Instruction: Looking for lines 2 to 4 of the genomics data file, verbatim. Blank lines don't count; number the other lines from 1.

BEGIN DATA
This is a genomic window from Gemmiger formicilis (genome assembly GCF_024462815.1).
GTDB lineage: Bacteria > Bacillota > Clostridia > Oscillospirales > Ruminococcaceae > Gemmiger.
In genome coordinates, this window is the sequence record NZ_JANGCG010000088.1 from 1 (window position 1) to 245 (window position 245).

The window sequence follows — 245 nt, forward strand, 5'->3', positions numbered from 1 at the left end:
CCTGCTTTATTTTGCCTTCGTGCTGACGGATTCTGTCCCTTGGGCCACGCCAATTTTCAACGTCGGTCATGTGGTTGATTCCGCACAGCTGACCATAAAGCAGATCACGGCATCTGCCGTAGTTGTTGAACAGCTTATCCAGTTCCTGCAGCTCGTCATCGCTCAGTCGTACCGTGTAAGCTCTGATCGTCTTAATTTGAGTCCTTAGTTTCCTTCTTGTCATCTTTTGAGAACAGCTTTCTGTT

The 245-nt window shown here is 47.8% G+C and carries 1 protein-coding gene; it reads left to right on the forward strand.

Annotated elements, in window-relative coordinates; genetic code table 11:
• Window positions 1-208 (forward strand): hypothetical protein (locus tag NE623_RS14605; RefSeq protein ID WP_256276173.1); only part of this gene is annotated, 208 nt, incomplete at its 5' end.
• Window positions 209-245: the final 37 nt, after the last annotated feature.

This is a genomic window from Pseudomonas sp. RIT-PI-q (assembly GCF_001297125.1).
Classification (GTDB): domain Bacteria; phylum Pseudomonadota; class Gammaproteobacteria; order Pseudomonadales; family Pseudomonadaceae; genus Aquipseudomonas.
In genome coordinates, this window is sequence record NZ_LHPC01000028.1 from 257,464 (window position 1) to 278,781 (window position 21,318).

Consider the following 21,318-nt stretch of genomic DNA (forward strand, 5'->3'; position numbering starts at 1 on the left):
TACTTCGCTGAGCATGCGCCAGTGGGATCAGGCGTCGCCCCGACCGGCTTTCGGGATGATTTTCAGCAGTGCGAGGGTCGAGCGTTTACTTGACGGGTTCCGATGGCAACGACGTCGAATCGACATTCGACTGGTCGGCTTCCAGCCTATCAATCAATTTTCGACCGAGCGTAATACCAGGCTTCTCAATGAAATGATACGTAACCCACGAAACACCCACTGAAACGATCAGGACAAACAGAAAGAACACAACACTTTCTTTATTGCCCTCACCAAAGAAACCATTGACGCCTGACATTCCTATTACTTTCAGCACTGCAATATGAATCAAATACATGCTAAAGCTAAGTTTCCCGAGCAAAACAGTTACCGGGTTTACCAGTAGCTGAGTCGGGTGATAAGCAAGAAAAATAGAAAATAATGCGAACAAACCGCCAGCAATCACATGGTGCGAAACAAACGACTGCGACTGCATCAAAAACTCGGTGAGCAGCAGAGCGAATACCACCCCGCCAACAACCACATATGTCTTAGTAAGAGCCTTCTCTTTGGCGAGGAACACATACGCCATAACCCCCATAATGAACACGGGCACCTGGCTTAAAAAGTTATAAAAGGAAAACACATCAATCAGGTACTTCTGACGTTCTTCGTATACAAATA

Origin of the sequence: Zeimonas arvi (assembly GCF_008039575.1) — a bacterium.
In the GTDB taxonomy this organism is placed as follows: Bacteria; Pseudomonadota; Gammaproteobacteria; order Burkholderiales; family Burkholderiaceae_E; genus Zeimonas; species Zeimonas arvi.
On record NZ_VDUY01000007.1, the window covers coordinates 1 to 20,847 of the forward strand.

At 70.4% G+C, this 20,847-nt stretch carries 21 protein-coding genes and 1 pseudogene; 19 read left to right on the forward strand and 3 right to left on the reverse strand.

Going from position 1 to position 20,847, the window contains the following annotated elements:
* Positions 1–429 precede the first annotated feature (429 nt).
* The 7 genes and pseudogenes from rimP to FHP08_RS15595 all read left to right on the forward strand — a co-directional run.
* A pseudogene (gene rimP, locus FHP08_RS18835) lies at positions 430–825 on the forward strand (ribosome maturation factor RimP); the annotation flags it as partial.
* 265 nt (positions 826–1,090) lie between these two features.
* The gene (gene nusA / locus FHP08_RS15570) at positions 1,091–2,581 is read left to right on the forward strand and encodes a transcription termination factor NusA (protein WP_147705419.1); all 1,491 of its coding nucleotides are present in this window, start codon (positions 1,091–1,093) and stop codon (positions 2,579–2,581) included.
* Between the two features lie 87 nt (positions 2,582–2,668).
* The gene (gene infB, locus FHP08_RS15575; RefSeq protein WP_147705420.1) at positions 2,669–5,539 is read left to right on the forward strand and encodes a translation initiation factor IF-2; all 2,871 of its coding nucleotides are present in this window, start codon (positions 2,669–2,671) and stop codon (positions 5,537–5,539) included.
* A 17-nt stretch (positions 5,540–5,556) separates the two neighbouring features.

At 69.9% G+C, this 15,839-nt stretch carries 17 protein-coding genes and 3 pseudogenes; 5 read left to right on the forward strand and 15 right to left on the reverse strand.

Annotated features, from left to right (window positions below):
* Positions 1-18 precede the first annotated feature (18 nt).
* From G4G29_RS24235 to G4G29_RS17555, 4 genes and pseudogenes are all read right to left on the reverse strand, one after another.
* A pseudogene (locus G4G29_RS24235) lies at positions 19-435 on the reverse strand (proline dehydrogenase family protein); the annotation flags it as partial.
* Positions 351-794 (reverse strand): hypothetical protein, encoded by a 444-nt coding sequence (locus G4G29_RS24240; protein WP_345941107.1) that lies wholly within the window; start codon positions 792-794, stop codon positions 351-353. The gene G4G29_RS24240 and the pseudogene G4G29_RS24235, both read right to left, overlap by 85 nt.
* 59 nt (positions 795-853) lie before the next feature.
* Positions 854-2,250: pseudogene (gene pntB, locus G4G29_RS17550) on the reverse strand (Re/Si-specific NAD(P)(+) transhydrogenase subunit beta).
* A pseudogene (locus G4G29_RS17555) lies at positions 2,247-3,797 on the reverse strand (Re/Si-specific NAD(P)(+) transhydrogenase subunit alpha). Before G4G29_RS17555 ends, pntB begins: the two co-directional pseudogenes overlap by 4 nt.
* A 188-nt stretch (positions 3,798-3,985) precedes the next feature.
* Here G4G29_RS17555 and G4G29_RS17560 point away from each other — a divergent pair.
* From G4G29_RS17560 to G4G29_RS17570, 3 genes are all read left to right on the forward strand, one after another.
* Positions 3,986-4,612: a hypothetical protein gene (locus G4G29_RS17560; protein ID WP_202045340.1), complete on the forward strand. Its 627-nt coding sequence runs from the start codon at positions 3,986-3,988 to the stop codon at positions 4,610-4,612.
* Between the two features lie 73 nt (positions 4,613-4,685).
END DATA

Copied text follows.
GTDB lineage: Bacteria > Bacillota > Clostridia > Oscillospirales > Ruminococcaceae > Gemmiger.
In genome coordinates, this window is the sequence record NZ_JANGCG010000088.1 from 1 (window position 1) to 245 (window position 245).

The window sequence follows — 245 nt, forward strand, 5'->3', positions numbered from 1 at the left end: